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Muscle, Ligaments and Tendons Journal

Acute effects of stretching duration on sprint performance of adolescent football players

Original Article, 37 - 42
doi: 10.11138/mltj/2018.8.1.037
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Abstract
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Introduction: Athletic performance is the result of the interaction of various factors. The flexibility of the joints plays an important role in athletic performance.
The effect of static and dynamic stretching on physical performance has been studied, but with no mention to variable duration.
This study aims to examine the effect of duration of acute static and dynamic stretching on sprint performance, in terms of speed and flexibility.
Methods: Seventeen football players (mean age 15.9±0.8 years) participated in the study. All performed three static stretching protocols and three dynamic stretching protocols with variant duration, in six different training days with random order.
The static and dynamic stretching protocols, lasting 20 seconds each, were performed in three different sets of repetition: 1x20 sec (volume 20 s), 2x20 sec (volume 40 s) and 3x20 sec (volume 60 s).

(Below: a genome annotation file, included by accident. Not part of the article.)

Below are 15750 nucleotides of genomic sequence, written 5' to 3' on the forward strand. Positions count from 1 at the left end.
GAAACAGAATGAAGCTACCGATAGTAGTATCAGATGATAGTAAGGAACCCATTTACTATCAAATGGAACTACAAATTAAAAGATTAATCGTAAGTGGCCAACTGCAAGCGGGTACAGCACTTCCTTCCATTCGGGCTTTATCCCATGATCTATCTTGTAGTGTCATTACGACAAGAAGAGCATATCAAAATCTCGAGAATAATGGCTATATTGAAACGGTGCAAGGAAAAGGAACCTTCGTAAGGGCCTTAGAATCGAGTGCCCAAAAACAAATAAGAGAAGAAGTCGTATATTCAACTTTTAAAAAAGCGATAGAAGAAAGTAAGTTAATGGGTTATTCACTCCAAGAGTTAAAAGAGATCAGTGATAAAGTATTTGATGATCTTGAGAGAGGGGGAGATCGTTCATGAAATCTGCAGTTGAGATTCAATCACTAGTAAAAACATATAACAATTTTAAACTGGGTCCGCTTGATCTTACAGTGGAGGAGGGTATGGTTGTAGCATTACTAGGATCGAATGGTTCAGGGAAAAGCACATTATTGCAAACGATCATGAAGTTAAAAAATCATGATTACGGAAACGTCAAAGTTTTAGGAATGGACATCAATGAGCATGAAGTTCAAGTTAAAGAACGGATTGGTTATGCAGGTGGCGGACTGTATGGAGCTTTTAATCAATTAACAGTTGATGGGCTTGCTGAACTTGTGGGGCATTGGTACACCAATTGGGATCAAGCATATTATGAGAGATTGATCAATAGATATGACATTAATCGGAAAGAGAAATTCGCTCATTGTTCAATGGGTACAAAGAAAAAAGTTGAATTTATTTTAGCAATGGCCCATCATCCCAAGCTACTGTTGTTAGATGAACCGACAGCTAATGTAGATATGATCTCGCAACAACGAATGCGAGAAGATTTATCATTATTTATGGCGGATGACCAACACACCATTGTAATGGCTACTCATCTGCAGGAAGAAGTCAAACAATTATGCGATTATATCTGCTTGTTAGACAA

Range of motion was determined during hip flexion, extension and abduction, knee flexion and ankle dorsiflexion using a goniometer. Five pairs of photocells at various distances (0 m, 5 m, 10 m, 20 m and 30 m) were used for speed evaluation.
Results: Sprint performance remained unchanged at the whole distance of 30 m after dynamic stretching for 20, 40 and 60 s. Static stretching for 40 and 60 s the sprint performance decreased (p<0.05), while it remained unchanged for the first 20 meters (m) and decreased in the last 10 m, when the stretching duration was 20 s. Independently from duration static and dynamic stretching increased joint flexibility.
Conclusion: The findings indicate that dynamic stretching does not influence sprint performance, independently of the duration (20-60 s). However, static stretching performed for more than 20 s (40-60 s) seems to decrease sprint speed. Both
static and dynamic stretching improves joint flexibility, in a way irrelevant to duration. Level of evidence: IIa.

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  1. Acute effects of stretching duration on sprint performance of adolescent football players
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